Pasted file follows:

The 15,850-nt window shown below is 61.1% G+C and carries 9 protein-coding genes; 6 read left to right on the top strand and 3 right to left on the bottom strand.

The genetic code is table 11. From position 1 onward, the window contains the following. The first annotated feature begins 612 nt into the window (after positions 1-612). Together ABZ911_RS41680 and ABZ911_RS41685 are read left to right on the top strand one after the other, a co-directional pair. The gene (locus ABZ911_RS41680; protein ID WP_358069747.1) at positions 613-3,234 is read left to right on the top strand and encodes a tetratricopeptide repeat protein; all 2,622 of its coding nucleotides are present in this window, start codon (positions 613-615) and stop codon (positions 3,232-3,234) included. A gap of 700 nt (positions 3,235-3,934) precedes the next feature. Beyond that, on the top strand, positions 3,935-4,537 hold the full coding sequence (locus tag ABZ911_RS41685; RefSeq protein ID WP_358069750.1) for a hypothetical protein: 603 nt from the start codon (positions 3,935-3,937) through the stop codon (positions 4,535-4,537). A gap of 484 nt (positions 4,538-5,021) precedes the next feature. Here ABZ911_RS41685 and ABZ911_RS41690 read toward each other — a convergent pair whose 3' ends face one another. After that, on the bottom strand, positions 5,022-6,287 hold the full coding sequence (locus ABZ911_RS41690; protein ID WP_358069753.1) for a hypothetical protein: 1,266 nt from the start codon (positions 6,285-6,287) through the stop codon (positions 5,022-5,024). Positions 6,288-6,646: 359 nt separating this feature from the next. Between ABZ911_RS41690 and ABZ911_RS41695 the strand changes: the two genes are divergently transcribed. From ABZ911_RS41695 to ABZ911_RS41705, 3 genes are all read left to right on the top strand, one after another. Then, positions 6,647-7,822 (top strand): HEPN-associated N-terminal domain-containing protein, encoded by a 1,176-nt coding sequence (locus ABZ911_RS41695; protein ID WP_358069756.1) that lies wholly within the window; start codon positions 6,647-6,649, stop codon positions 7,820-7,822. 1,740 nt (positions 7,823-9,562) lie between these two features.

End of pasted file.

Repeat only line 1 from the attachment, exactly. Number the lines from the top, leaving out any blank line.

The 15,850-nt window shown below is 61.1% G+C and carries 9 protein-coding genes; 6 read left to right on the top strand and 3 right to left on the bottom strand.